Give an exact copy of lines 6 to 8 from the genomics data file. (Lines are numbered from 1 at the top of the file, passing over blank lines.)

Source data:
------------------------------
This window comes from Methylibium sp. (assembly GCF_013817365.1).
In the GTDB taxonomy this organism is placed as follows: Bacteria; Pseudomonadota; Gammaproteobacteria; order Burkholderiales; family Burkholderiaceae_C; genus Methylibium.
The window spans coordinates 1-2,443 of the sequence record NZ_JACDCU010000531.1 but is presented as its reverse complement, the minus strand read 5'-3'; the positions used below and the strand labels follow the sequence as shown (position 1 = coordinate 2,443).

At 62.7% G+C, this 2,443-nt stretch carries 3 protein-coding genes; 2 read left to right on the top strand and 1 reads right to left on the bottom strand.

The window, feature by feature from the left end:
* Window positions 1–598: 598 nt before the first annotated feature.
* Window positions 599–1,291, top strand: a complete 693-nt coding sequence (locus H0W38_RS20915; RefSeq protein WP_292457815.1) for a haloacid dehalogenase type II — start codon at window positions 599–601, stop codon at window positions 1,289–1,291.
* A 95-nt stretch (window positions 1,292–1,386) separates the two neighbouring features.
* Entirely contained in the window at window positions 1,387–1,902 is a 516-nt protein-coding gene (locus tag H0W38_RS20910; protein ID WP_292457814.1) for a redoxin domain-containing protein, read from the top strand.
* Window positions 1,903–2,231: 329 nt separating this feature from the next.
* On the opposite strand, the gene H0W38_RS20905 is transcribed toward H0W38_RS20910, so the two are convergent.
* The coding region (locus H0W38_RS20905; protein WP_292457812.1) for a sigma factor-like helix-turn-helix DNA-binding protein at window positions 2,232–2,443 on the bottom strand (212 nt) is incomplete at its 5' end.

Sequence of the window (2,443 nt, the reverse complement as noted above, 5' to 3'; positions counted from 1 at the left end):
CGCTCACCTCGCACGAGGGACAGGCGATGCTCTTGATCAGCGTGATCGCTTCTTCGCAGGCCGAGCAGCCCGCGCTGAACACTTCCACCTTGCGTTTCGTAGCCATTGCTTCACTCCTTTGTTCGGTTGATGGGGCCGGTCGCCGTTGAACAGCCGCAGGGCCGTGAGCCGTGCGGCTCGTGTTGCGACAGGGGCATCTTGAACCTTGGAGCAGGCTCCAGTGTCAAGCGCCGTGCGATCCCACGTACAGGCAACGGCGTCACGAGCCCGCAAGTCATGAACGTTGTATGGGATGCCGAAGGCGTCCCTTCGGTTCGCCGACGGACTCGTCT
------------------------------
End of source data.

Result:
* Window positions 1–598: 598 nt before the first annotated feature.
* Window positions 599–1,291, top strand: a complete 693-nt coding sequence (locus H0W38_RS20915; RefSeq protein WP_292457815.1) for a haloacid dehalogenase type II — start codon at window positions 599–601, stop codon at window positions 1,289–1,291.
* A 95-nt stretch (window positions 1,292–1,386) separates the two neighbouring features.